Large Scale Remote Observations of Disturbance in the Amazon Basin
Global biogeochemical models need land cover change estimates annually at a 0.5 degree resolution. One potential source of this annual product is an interpolation between the decadally spaced maps derived from high resolution (30-m) TM imagery. Another option is to use annual coarse resolution (8-km) AVHRR imagery. We report initial results using aggregated 48-km AVHRR data (0.5 degrees), calibrated with Landsat TM data, to evaluate historical disturbance patterns (1981-1994) for an area in the Amazon region. Optical measurements from AVHRR almost certainly contain artifacts that mask subtle year-to-year changes in reflectance associated with the removal of some small fraction of forest from a 48-km grid cell. Despite this, we have developed a model based on NDVI and TM which appears to capture some details of the spatial and temporal patterns of disturbance. Though tropical rainforest monitoring is in many ways a remote sensing worst-case scenario because of the region's high cloud frequency and the dominance of other atmospheric constituents in the signal, this study suggests that AVHRR data contain information about disturbance patterns and rates.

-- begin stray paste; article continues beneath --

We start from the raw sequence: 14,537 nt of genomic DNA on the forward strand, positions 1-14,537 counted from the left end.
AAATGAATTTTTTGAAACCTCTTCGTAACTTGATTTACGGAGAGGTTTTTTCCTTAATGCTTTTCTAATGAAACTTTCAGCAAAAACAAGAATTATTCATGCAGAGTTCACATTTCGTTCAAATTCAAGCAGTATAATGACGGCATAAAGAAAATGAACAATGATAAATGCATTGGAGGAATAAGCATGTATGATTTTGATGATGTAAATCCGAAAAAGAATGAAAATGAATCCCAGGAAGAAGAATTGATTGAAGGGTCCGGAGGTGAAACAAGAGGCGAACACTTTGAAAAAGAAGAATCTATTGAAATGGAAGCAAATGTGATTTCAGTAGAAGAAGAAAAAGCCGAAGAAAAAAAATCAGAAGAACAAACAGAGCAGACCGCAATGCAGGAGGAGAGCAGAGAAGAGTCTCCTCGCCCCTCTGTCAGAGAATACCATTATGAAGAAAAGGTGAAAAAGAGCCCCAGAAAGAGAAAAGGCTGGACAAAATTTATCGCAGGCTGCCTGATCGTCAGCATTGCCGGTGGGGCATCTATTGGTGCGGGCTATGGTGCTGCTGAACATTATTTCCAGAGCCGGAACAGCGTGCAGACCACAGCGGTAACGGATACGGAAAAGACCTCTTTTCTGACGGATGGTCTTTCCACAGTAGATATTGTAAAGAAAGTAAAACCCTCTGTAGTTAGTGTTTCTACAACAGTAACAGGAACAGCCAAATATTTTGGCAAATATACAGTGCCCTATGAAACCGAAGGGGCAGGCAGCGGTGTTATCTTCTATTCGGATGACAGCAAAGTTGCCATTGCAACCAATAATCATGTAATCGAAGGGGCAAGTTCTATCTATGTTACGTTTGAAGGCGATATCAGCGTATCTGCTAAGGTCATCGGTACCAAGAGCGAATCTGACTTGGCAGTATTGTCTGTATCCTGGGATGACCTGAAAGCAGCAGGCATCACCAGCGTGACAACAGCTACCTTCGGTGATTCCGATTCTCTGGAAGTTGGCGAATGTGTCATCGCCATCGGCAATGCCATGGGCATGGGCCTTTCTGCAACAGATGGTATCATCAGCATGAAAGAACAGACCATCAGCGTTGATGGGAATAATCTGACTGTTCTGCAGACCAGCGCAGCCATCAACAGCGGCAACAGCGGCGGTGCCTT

EOS, Transactions American Geophysical Union, Fall Meeting, Supplement
American Geophysical Union Publications
Hagen, S., Braswell, B., Salas, W., Xiao, X. and Frolking, S., Large Scale Remote Observations of Disturbance in the Amazon Basin, Eos Trans. AGU, 81(48), Fall Meet. Suppl., Abstract B71D-01, 2000.